Seven simple steps towards heart health

In 2010, the American Heart Association introduced “Life’s Simple Seven,” which were steps the public could take to reduce their risk of developing heart disease. A new study informs us that over the span of 11 years, people who met three or four of the heart health steps had a 55% lower risk of cardiac mortality than those who adhered to two or fewer of the criteria. Here are the heart health goals:

The American Heart Association’s SIMPLE SEVEN LIFESTYLE FACTORS:

1. GET ACTIVE. Your heart is your most valuable muscle. Strengthen it! The more recently proposed suggestion on daily exercise has increased to include at least 30 minutes DAILY of moderate physical activity such as brisk walking.

2. CONTROL YOUR CHOLESTEROL. This means establishing a count of lower than 200mg/dL.

3. EAT BETTER. Tufts University, in their Health & Nutrition Letter/Volume 13G prints the American Heart Association’s advice to establishing a heart-healthy diet. The main steps are as follows:

a. Eat a variety of deeply colored vegetables and fruits.

b. Eat whole-grain foods which are unrefined and fiber-rich..

c. Eat fish at least twice weekly. For additional protein, try skinless lean meats and poultry without additional saturated and trans fat added. *Select fat-free, 1% fat, and dairy products with low-fat.

d. Cut back on trans and saturated fats, cholesterol and added sugars.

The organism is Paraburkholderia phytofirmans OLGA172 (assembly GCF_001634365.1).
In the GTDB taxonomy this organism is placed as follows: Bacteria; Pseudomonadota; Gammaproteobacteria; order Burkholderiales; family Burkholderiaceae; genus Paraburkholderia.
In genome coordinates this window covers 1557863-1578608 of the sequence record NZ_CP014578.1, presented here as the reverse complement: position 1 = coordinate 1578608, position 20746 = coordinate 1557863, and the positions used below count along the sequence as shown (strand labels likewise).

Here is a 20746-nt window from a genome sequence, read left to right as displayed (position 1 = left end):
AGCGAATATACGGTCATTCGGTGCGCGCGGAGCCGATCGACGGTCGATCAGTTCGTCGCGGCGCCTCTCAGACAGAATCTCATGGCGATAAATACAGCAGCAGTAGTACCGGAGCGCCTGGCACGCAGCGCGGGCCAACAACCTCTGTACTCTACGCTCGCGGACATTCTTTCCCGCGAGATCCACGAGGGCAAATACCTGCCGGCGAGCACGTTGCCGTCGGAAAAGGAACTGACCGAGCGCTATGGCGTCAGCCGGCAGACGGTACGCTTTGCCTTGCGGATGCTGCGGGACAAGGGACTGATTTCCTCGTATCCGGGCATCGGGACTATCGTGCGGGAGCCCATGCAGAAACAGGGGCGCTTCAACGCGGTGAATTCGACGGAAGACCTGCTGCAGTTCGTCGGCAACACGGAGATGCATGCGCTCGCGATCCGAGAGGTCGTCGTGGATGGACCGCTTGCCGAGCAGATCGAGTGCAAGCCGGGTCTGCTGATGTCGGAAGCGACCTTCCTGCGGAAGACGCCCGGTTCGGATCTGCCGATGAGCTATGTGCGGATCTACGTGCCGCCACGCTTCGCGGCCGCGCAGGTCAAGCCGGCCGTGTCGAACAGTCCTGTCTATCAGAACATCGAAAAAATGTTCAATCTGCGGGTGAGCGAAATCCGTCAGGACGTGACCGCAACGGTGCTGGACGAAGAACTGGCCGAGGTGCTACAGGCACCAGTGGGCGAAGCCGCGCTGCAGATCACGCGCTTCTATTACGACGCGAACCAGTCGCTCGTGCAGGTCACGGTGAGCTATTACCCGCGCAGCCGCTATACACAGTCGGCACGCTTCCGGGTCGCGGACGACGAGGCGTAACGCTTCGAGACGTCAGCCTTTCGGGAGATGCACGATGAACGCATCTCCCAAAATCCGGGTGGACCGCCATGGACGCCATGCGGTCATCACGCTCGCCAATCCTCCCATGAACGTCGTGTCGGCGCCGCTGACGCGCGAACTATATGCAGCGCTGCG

e. Choose and prepare foods with little or no salt. Try to eat less than 1500 milligrams of sodium daily. *For more help, consult mylifecheck.heart.org.

4. MANAGE YOUR BLOOD PRESSURE. Try to get it lower than 120/80 mm Hg.

5. LOSE WEIGHT. Manage to keep a normal BMI or Basal Metabolic Index.

6. REDUCE YOUR BLOOD SUGAR. Here your goal is to achieve a fasting glucose below 100.

7. STOP SMOKING.

Another piece of research conducted comparing adherence to these same above coronary goals, was presented by Dr. Enrique Artero at the University of South Carolina. Named the Aerobics Longitudinal Study, it used 11,993 participants with an average age of 46. Published in Mayo Clinic Proceedings, it too revealed that “the more factors a person met, the lower the risk of death from heart disease. For those who met five to seven of the criteria, risk was 63% lower than those meeting the fewest.”

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